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HomeHealth and MedicalThe Ultimate High-Fiber Grocery List

The Ultimate High-Fiber Grocery List

The next time you go food shopping, put these items in your cart. They’re great sources of fiber, which can cut your LDL (“bad”) cholesterol, is good for your gut health and digestion, and helps you feel full. (Related: What is sulfur, and why does your body need it?)

  • Apples, bananas, oranges, strawberries all have around 3 to 4 grams of fiber. (Eat the apple peels — that’s where the most fiber is!)
  • Raspberries win the fiber race at 8 grams per cup.
  • Mangoes, persimmons, and guavas are also good sources of fiber: A mango has 5 grams, a persimmon has 6, and 1 cup of guava has about 9.
  • Dark-colored vegetables. In general, the darker the color of the vegetable, the higher the fiber content. Carrots, beets, and broccoli are fiber-rich. Collard greens and Swiss chard have 4 grams of fiber per cup.  Artichokes are among the highest-fiber veggies, at 10 grams for a medium-sized one.
  • Potatoes. Russet, red, and sweet potatoes all have at least 3 grams of fiber in a medium-sized spud, if you eat the skin and all.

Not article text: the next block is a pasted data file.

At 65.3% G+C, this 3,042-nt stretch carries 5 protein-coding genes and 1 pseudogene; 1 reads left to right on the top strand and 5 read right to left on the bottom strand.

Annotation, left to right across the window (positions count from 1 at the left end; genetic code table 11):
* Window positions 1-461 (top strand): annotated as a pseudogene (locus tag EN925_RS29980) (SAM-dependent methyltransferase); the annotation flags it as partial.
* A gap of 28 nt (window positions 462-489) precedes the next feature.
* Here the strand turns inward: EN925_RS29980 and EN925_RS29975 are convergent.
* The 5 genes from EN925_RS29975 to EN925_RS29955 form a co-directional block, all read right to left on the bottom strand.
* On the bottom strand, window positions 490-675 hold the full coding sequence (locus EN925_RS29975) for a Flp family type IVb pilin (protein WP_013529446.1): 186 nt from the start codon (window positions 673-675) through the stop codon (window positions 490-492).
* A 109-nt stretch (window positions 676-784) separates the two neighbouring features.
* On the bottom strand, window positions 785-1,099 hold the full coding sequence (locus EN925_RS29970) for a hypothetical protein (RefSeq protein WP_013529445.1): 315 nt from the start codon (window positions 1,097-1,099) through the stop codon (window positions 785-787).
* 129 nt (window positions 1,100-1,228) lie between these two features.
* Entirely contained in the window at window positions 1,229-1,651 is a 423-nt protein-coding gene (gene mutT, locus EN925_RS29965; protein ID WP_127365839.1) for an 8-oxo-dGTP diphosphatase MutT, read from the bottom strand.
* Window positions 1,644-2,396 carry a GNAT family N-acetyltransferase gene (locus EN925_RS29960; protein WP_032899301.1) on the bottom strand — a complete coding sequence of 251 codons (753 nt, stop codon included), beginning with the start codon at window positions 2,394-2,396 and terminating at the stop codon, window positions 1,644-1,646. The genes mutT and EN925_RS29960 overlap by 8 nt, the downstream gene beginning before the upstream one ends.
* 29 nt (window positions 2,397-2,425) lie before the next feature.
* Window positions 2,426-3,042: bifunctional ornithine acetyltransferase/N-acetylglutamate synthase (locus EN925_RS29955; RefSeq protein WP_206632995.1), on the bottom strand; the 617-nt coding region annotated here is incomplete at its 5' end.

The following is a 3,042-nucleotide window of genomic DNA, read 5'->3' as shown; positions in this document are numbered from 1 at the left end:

• Stock up on beans. Navy and white beans are the most fiber-rich, but all beans are fiber-packed. Any of these is a good choice for your shopping cart: black, garbanzo, kidney, lima, or pinto beans. They make great soups and chilis, and are a flavorful addition to salads. Beans are also high in protein, so if you’re cutting back on red meat, they’re a healthy, filling substitute.
  • Include other legumes. Peas, soybeans (edamame), and lentils are also high in fiber.
  • Check cereal labels. Most cereals have at least some fiber content, but they’re not all created equal. Any cereal with 5 or more grams of fiber per serving is a good source.
  • Whole-grain breads. Seven-grain, dark rye, cracked wheat, and pumpernickel breads are good choices.
  • Whole grains. Bulgur wheat, brown rice, wild rice, and barley are all tasty substitutions for white rice.
  • Nuts and seeds. All nuts and seeds are good sources of fiber. For example, an ounce of sunflower seeds, pumpkin seeds, pistachios, or almonds gives you at least 3 grams of fiber. They are also high in calories, though, so make a little go a long way.
  • Popcorn. Three cups of air-popped popcorn have about 4 grams of fiber.
  • Try foods with fiber added. Milk and other dairy products, and most juices, naturally have no or low fiber. New products, however, are changing that picture: Look for labels on orange juice, milk, and yogurt that say fiber is added or “fiber fortified.”

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